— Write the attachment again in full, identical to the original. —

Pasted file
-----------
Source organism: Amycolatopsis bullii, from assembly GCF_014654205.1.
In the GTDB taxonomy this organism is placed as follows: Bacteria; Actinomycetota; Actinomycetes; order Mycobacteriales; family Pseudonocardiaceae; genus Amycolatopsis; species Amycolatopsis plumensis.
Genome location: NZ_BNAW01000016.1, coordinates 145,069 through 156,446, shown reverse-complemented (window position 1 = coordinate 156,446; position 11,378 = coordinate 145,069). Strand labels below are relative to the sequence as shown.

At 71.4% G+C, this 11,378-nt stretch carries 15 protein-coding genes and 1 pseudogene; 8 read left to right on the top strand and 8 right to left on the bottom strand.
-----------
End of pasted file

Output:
Source organism: Amycolatopsis bullii, from assembly GCF_014654205.1.
In the GTDB taxonomy this organism is placed as follows: Bacteria; Actinomycetota; Actinomycetes; order Mycobacteriales; family Pseudonocardiaceae; genus Amycolatopsis; species Amycolatopsis plumensis.
Genome location: NZ_BNAW01000016.1, coordinates 145,069 through 156,446, shown reverse-complemented (window position 1 = coordinate 156,446; position 11,378 = coordinate 145,069). Strand labels below are relative to the sequence as shown.

At 71.4% G+C, this 11,378-nt stretch carries 15 protein-coding genes and 1 pseudogene; 8 read left to right on the top strand and 8 right to left on the bottom strand.